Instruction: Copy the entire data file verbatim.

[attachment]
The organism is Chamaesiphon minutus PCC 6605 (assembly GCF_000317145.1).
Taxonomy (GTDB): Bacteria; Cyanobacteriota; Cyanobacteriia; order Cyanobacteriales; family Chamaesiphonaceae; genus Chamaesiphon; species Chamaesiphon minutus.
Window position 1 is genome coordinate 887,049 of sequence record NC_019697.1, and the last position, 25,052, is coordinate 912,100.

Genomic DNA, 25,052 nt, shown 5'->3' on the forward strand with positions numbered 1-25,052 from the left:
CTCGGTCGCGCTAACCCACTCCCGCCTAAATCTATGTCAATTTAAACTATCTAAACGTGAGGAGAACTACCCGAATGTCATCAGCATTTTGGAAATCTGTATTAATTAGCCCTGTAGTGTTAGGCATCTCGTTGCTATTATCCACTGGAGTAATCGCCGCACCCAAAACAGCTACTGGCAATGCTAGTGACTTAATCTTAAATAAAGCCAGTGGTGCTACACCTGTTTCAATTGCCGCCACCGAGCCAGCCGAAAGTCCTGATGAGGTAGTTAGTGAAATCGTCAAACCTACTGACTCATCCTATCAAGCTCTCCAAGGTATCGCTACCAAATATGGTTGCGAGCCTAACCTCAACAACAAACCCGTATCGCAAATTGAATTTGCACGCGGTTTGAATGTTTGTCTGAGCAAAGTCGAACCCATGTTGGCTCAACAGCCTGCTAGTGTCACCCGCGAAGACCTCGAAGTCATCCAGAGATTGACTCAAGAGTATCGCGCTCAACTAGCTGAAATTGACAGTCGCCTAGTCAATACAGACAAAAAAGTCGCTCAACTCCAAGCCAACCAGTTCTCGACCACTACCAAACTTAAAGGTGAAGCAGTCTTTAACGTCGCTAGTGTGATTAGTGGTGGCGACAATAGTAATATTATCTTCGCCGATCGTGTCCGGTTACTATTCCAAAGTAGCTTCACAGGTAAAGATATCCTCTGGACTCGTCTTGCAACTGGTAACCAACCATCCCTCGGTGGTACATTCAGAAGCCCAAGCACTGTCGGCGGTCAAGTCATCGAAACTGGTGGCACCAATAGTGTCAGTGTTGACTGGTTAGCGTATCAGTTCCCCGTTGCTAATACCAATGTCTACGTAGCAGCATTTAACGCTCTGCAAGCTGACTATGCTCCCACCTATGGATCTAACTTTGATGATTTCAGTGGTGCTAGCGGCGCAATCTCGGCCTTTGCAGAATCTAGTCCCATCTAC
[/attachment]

The organism is Chamaesiphon minutus PCC 6605 (assembly GCF_000317145.1).
Taxonomy (GTDB): Bacteria; Cyanobacteriota; Cyanobacteriia; order Cyanobacteriales; family Chamaesiphonaceae; genus Chamaesiphon; species Chamaesiphon minutus.
Window position 1 is genome coordinate 887,049 of sequence record NC_019697.1, and the last position, 25,052, is coordinate 912,100.

Genomic DNA, 25,052 nt, shown 5'->3' on the forward strand with positions numbered 1-25,052 from the left:
CTCGGTCGCGCTAACCCACTCCCGCCTAAATCTATGTCAATTTAAACTATCTAAACGTGAGGAGAACTACCCGAATGTCATCAGCATTTTGGAAATCTGTATTAATTAGCCCTGTAGTGTTAGGCATCTCGTTGCTATTATCCACTGGAGTAATCGCCGCACCCAAAACAGCTACTGGCAATGCTAGTGACTTAATCTTAAATAAAGCCAGTGGTGCTACACCTGTTTCAATTGCCGCCACCGAGCCAGCCGAAAGTCCTGATGAGGTAGTTAGTGAAATCGTCAAACCTACTGACTCATCCTATCAAGCTCTCCAAGGTATCGCTACCAAATATGGTTGCGAGCCTAACCTCAACAACAAACCCGTATCGCAAATTGAATTTGCACGCGGTTTGAATGTTTGTCTGAGCAAAGTCGAACCCATGTTGGCTCAACAGCCTGCTAGTGTCACCCGCGAAGACCTCGAAGTCATCCAGAGATTGACTCAAGAGTATCGCGCTCAACTAGCTGAAATTGACAGTCGCCTAGTCAATACAGACAAAAAAGTCGCTCAACTCCAAGCCAACCAGTTCTCGACCACTACCAAACTTAAAGGTGAAGCAGTCTTTAACGTCGCTAGTGTGATTAGTGGTGGCGACAATAGTAATATTATCTTCGCCGATCGTGTCCGGTTACTATTCCAAAGTAGCTTCACAGGTAAAGATATCCTCTGGACTCGTCTTGCAACTGGTAACCAACCATCCCTCGGTGGTACATTCAGAAGCCCAAGCACTGTCGGCGGTCAAGTCATCGAAACTGGTGGCACCAATAGTGTCAGTGTTGACTGGTTAGCGTATCAGTTCCCCGTTGCTAATACCAATGTCTACGTAGCAGCATTTAACGCTCTGCAAGCTGACTATGCTCCCACCTATGGATCTAACTTTGATGATTTCAGTGGTGCTAGCGGCGCAATCTCGGCCTTTGCAGAATCTAGTCCCATCTAC